I believe in values more so than ideals, as values are more actionable and are based on a person improving their internal behaviours. Ideals are ethereal and can limit the growth of a person. However, as a pragmatist I am more concerned and focused on myself development and growth hence why I choose not to have ideals, but rather focus on developing my value system, which is action orientated.
What’s your take on Africa’s tech ecosystem today? What can we do to improve the space?
I think the African tech ecosystem today is absolutely amazing, it’s buzzing with the youngest global demographic and the enthusiasm and energy within this space holds a lot of promise. I am very confident that Africa is a continent that will house the most profound disruptive innovative ideas in the decades and centuries to come.
Entrepreneurship in Africa is inspiring so many young people to come together and look at their country with renewed introspection to see how it can be improved and the value they can add to it. As well as the role they can play in improving their country for the future.
However, despite saying this I’m aware of the challenges facing African entrepreneurship. The challenges are multifaceted and governments need to do more need to provide co-working spaces, provide grants and financial support/assistance to startups in sub-Saharan Africa. More needs to be done in Africa to facilitate the growth of startups as they are the enablers of change that mobilize the workforce to do more, contributing to the country’s economic development growth and the overall betterment of society.
With all the experience you’ve garnered, do you plan on doing some mentorship for Ghanaian tech startups?
I’m a massive fan of Techpreneur and I have seen the work that Clement has done which is providing great coverage for the tech scene in Ghana. I have also read, and spoken to founders within the Ghanaian tech community and it is inspiring to meet and know so many ambitious, passionate entrepreneurs doing great work within this space. I definitely would like to get a lot more involved in mentoring Ghanaian startups.
I am currently an advisor for Doctoora a Nigerian healthcare startup and I am also working on Jendaya an e-commerce based retail business. Which is a business that’s looking to disrupt retail ecosystem as well as inspire more young African women and men to get into entrepreneurship. As this is the best way to challenge their countries to be better, add value to their countries and really make Africa the continent to be.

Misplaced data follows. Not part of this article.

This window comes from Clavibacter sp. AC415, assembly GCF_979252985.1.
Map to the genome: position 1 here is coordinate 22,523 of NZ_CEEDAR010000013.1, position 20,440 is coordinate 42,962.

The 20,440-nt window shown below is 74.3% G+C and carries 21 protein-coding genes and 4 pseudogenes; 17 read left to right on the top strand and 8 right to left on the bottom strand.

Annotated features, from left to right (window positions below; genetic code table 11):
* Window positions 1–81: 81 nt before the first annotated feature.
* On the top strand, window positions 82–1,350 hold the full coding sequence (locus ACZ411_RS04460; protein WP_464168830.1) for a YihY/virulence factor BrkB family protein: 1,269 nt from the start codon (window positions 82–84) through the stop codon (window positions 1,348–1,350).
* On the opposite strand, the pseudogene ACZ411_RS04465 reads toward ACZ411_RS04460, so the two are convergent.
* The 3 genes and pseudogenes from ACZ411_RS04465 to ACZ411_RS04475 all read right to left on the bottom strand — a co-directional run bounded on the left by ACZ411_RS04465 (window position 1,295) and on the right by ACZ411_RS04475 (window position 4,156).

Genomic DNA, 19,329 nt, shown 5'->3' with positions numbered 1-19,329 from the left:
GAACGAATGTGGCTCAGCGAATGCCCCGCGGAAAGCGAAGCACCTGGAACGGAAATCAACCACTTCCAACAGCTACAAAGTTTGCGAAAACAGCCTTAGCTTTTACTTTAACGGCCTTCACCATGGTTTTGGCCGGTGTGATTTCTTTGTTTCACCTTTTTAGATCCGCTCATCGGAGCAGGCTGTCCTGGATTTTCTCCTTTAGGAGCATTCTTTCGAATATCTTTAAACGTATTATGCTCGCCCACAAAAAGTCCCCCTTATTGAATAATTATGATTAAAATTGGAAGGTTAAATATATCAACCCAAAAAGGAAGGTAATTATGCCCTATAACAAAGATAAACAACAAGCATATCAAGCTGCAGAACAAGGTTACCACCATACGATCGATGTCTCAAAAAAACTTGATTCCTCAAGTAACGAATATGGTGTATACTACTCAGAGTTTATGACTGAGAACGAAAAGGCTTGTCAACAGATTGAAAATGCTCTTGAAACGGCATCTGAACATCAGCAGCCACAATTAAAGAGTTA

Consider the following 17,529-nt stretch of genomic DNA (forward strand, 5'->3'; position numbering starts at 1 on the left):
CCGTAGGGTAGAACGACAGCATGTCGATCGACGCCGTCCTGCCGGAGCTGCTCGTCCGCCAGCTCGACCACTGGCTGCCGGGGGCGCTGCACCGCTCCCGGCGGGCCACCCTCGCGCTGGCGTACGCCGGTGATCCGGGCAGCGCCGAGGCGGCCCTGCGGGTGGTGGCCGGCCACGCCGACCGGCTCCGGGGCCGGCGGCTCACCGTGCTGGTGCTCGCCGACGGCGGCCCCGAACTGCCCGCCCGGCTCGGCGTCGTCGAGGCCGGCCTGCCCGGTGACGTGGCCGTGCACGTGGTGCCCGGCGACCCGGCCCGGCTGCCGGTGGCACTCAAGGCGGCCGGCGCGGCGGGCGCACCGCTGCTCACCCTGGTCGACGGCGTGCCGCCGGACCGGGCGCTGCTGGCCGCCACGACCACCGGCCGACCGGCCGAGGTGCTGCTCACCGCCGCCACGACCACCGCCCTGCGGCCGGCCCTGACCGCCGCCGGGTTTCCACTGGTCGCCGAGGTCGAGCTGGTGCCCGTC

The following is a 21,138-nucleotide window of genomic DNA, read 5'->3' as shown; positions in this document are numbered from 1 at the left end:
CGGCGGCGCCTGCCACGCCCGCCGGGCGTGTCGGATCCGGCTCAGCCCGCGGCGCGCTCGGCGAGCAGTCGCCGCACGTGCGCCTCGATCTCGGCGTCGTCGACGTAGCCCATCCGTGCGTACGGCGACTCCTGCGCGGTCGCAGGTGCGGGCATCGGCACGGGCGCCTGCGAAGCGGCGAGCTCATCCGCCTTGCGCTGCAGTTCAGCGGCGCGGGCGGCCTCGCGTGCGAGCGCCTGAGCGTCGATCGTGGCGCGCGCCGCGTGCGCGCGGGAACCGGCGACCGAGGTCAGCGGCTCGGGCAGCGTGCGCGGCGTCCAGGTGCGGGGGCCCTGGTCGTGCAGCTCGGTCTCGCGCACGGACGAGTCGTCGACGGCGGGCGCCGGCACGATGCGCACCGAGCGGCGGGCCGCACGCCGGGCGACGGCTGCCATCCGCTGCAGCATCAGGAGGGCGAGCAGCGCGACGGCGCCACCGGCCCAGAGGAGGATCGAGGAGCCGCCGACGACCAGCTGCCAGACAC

I believe in Ghanaian entrepreneurship and I firmly believe that Africa is a continent that has so much capability, so much creativity and so much talent, with amazing people to deliver on the promise for a better future. I am excited to be a part of this journey, supporting and working with African startups to scale and improve the lives of people in the process.
Tell us what your deepest fear and greatest motivation is in life.
It may sound cliché, but I don’t believe in fear. Fear is the process of when we move from what we know and understand into areas that we don’t understand and we can’t control the variables.
Personally I don’t give energy to, nor believe in fear. On the other hand, one of my greatest motivations is just to have an impact on the way people think. I desire to add value and better people’s lives, as this is what matters most when everything is said and done. Many great people and many wealthy people have come and gone. However, given how temporary the human experience is, I believe that everyday we have an opportunity to help people and support people. Thereby, facilitating our own personal growth in the process, whilst giving back.
What advice would you give to young people who are aspiring to be like you?
Understand who you are. It’s really important to understand what drives you, and whether these things provide one with peace of mind and contentment. If young people take time to do this they can understand themselves better, find their passions and deliver excellence in all that they do everyday.
I would also tell young people especially in the digital age that we live in, please don’t look at Instagram, Facebook, Snapchat and social media and think that your life is not successful when you compare yourself to others. We live in an age whereby people like to promote the lifestyle they live (the highs) but never show the lows. Furthermore, even if people are in a more privileged position than yourself it’s important to understand that the lifestyle that they live doesn’t devalue your life and more importantly ‘comparison is the thief of joy’.
One of the people that I really look up to is Albert Einstein. He coined a term that I always remember in all my endeavours which is that we should strive not to become just people of success but rather people of value. Young people need to know themselves, not compare themselves to each other and focus on adding value to society, as that’s where the magic happens.
Any final thoughts
Regarding my final thoughts I just want to say something that my dad, mum and grandmother have always been telling me. Reading articles, newspapers of value and books every single day is so important to develop an expansive mind and a breadth of thinking. For anyone who is trying to build a business, a writer, fashion designer or anyone, you never know where your next inspiration will come from and it’s very important to have a breath of reading because that makes you divergent. Whereby, you are able to drawn on concepts from a variety of fields and this will aid in making you more creative, more innovative to help you develop better concepts of products and services.
Lastly I just want to say thank you to Clement and Techpreneur magazine for this opportunity and I look forward to also writing some interesting articles as well as contributing to the Ghanaian entrepreneurial ecosystem in the near future.
Where can people find out more about you?
People can find out more about me via either Instagram or LinkedIn. I enjoy travelling and learning about new cultures a lot so I leverage my Instagram quite heavily when abroad. However, of the two platforms people can find out more about me on my LinkedIn. I engage quite a lot on the platform, discussing in groups, sharing content and writing articles around technology, business and innovation.
My handles are:
LinkedIn: Frank Y. Owusu